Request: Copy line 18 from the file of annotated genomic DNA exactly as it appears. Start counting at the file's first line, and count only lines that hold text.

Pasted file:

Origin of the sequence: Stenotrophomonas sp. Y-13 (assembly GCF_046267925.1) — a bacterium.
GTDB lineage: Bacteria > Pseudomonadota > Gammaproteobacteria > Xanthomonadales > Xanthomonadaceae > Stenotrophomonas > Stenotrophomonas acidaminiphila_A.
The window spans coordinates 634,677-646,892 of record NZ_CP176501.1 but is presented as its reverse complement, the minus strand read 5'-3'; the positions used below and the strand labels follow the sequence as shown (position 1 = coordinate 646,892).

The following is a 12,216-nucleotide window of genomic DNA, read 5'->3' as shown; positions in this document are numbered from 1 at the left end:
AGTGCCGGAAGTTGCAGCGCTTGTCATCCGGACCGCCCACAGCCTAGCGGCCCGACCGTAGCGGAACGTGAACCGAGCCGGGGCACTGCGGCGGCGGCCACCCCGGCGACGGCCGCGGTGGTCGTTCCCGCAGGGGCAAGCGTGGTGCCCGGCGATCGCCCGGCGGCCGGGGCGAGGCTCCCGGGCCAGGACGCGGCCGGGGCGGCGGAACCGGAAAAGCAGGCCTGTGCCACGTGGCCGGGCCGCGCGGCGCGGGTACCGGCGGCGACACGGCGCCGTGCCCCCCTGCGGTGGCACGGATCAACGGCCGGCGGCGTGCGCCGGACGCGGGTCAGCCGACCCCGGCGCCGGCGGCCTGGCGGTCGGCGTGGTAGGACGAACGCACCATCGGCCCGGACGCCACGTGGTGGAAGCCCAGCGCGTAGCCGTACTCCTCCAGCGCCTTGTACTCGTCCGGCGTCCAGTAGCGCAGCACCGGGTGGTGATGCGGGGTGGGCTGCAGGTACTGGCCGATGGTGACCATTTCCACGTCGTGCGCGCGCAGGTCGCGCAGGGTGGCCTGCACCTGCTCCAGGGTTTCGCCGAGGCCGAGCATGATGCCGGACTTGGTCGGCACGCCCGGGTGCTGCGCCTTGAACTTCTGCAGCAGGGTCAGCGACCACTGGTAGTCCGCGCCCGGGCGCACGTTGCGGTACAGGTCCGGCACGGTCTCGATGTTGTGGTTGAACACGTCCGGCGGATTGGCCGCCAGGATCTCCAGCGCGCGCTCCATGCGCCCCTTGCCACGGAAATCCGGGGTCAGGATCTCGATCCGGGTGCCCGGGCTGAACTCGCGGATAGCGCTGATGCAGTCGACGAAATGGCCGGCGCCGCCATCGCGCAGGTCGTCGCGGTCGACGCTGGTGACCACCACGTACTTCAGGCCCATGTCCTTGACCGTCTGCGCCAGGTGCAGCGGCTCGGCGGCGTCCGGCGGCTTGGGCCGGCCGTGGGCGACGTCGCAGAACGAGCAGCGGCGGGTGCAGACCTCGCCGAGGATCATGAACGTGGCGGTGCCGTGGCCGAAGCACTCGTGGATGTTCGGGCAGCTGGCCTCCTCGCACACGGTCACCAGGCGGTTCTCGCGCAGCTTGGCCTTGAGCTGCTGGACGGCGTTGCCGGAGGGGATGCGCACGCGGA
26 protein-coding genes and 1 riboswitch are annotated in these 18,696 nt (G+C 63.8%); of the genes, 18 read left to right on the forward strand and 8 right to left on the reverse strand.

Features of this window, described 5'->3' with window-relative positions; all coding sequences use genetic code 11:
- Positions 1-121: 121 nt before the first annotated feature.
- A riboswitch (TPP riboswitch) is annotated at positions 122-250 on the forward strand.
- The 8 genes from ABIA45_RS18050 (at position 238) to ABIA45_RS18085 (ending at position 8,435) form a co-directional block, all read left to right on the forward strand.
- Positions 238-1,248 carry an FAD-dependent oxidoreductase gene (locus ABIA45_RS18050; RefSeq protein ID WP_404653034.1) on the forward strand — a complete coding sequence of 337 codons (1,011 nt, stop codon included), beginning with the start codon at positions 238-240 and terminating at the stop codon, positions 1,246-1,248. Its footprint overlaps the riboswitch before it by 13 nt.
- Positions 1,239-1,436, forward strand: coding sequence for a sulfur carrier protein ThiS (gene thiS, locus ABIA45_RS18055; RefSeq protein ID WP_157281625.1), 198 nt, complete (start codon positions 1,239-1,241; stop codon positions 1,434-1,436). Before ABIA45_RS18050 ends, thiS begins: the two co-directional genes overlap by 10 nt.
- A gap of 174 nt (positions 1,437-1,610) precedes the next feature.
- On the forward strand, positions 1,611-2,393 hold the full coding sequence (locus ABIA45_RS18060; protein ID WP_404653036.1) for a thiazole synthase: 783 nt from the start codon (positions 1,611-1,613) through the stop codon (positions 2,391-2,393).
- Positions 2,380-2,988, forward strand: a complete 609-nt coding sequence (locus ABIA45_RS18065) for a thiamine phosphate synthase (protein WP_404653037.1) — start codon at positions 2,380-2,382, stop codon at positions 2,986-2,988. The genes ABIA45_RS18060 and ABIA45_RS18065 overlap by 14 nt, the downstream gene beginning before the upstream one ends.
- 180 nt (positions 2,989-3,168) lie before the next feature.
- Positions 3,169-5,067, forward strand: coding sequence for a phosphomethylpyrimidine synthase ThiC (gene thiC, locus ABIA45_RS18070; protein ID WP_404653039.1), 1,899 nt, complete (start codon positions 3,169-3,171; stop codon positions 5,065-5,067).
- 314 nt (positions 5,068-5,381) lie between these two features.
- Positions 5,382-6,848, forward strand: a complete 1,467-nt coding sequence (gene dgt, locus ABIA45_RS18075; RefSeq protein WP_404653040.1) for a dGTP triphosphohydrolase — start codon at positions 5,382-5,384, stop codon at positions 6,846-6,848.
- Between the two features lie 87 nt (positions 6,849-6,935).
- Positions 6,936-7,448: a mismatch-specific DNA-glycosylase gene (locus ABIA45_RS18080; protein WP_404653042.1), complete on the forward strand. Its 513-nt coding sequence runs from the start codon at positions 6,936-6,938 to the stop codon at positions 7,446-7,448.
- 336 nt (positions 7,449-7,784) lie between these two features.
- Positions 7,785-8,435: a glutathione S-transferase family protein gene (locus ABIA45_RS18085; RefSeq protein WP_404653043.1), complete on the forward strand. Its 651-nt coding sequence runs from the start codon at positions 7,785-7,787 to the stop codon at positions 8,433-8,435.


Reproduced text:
- 314 nt (positions 5,068-5,381) lie between these two features.